Marx+Mill Final1 - Matt Brickell Dissent and Resistance One...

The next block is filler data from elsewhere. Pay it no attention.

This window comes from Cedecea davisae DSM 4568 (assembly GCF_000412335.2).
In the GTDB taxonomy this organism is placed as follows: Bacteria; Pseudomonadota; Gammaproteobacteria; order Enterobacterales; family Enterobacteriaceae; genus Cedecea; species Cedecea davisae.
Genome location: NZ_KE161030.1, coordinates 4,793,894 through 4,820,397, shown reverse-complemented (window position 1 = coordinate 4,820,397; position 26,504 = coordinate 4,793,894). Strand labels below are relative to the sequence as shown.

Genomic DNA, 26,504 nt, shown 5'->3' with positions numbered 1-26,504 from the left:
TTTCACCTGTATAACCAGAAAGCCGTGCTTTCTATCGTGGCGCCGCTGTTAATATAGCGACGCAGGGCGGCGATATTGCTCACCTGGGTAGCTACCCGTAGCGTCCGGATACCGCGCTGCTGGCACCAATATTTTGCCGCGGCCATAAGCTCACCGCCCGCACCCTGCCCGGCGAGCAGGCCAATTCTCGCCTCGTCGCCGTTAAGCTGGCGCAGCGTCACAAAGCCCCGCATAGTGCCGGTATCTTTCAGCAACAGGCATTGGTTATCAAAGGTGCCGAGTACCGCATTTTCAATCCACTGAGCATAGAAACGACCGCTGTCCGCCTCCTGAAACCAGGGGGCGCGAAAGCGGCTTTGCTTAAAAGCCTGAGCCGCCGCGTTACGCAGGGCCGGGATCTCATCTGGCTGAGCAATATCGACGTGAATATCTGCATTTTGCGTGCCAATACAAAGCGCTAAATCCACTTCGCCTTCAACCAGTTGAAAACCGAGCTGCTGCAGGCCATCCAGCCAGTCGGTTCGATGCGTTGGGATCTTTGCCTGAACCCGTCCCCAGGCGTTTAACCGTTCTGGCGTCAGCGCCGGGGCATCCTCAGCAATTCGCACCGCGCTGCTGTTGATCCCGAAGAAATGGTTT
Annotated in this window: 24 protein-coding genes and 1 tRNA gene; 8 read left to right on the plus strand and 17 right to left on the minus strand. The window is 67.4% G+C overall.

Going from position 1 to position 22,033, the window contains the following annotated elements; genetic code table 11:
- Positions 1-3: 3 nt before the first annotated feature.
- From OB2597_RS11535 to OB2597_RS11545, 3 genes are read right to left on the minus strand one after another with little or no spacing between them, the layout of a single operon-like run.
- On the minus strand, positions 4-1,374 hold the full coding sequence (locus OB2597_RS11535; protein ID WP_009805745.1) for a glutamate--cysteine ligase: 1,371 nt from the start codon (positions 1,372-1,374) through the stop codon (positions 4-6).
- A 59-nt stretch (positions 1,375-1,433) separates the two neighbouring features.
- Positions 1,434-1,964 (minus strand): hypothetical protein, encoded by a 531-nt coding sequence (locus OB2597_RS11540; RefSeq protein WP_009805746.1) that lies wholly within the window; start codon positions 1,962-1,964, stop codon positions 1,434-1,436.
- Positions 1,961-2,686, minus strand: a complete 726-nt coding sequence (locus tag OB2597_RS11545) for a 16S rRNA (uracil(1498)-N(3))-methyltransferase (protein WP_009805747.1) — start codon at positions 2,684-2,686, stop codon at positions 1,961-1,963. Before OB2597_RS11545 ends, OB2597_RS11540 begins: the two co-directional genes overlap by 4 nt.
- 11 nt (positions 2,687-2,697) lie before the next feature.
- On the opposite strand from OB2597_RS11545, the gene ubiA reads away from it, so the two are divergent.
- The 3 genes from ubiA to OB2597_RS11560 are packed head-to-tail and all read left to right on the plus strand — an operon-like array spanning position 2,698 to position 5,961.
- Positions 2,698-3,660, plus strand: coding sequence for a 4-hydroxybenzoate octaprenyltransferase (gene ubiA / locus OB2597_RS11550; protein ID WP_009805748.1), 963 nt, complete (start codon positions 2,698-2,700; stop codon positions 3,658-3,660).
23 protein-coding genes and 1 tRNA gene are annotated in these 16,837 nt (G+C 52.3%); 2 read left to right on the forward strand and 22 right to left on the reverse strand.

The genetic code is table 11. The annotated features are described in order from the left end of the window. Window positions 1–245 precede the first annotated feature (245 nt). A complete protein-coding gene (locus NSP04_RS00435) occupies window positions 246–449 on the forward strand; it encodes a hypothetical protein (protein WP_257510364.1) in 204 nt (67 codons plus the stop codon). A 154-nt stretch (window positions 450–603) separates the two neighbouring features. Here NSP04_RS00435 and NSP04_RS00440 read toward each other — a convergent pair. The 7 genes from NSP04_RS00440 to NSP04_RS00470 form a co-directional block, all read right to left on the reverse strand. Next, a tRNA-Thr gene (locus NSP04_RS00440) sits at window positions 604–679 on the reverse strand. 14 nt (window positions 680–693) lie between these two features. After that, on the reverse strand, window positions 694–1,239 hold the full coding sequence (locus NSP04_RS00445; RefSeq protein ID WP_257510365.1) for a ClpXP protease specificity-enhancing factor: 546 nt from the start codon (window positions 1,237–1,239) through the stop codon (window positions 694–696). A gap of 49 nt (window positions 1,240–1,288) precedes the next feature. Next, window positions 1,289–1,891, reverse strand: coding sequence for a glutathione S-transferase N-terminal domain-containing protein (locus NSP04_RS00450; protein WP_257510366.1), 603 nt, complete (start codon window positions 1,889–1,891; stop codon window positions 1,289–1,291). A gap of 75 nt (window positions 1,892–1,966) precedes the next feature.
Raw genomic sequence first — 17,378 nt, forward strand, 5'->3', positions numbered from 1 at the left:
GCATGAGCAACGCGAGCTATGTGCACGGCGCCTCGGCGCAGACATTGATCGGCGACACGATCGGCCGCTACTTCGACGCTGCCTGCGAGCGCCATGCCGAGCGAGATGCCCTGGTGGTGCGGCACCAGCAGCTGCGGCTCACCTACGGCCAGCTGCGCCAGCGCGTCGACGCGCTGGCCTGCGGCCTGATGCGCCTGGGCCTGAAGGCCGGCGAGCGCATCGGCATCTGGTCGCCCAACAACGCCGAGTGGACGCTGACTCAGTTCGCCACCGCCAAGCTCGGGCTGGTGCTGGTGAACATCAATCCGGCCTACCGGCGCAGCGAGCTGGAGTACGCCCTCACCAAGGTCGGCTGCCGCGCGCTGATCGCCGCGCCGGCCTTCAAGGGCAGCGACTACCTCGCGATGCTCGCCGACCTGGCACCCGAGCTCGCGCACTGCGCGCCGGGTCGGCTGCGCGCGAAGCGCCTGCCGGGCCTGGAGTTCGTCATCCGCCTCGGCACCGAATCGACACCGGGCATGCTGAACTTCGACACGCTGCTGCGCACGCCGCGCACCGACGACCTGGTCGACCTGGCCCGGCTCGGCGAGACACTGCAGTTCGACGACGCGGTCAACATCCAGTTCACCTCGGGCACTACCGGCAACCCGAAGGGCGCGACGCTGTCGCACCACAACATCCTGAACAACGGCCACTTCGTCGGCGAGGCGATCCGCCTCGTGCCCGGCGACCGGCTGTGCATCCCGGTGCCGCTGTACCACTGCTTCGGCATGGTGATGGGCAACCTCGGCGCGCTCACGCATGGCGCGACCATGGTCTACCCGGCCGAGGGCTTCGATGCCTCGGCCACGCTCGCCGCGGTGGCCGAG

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March 19, 2008 Matt Brickell Dissent and Resistance One of the greatest issues for political thinkers is the proper relationship between the individual and the state. Karl Marx and J.S. Mill are no exceptions, as they have comparable beliefs on the matter. Although both theorists believed that dissent and resistance of their governments were necessary, Marx and Mill differed on how far an individual should go in opposition to the government. This difference of opinion is found primarily in each man’s goal for society [what is it?, what are they] and in how each interprets the relationship between the government, society, and individuals in that society. Where is the government headed how does it get there. This paper has both ideas in it somewhat. But this paragraph is talking about capitalism. Because capitalist society is flawed for reasons I may state he wants to achieve a communist state that has benefits I might identify, he thinks revolution is the only way to get there. Go to p. 538. Marx believes that a proletarian revolution is necessary to create a communist society. In “On the Jewish Question,” and “Critique of the Gotha Program” Marx prepares his argument for political, followed by social revolution. This is the endgame for each point he makes, as he argues for a different government. Marx defines states as “government machines,” run by the bourgeoisie primarily through economic measures(Marx, p. 539). Based on Marx’s writing, this is not what the state should be. He argues instead for a government founded upon the proletariat, the focus of many of his arguments on government and society. “The state can be nothing but the revolutionary dictatorship of the proletariat”(Marx, p 538). This idea shows the desire for extreme dissention in the form of revolution; whether a dictatorship of the masses would work, however, is another matter. Ultimately, Marx contends that the state must answer to the people rather than the people to it. “Freedom consists in converting the state from an organ superimposed upon society into one completely subordinate to it”(Marx, p. 537). Marx goes on to connect politics and civil society, believing that “political life declares itself to be only a means, whose end is the life of civil society”(Marx, p. 44). Mill does not believe revolution is necessary for the needs of the individual to be met[case not proved in this graph]. In “On Liberty,” Mill lays out his case for a government whose purpose is to protect the liberty of its citizens. A tyrannical sovereign is inadequate to this purpose. Mill argues that when people created governments they intended to restrict government power, “the aim… was to set limits to the power which the ruler should be suffered to exercise over the community; and this limitation was what they meant by liberty”(Mill, p.2). Mill contends that an individual’s liberty is his free will, “a person should be free to do as he likes in his own concerns, but he ought not to be
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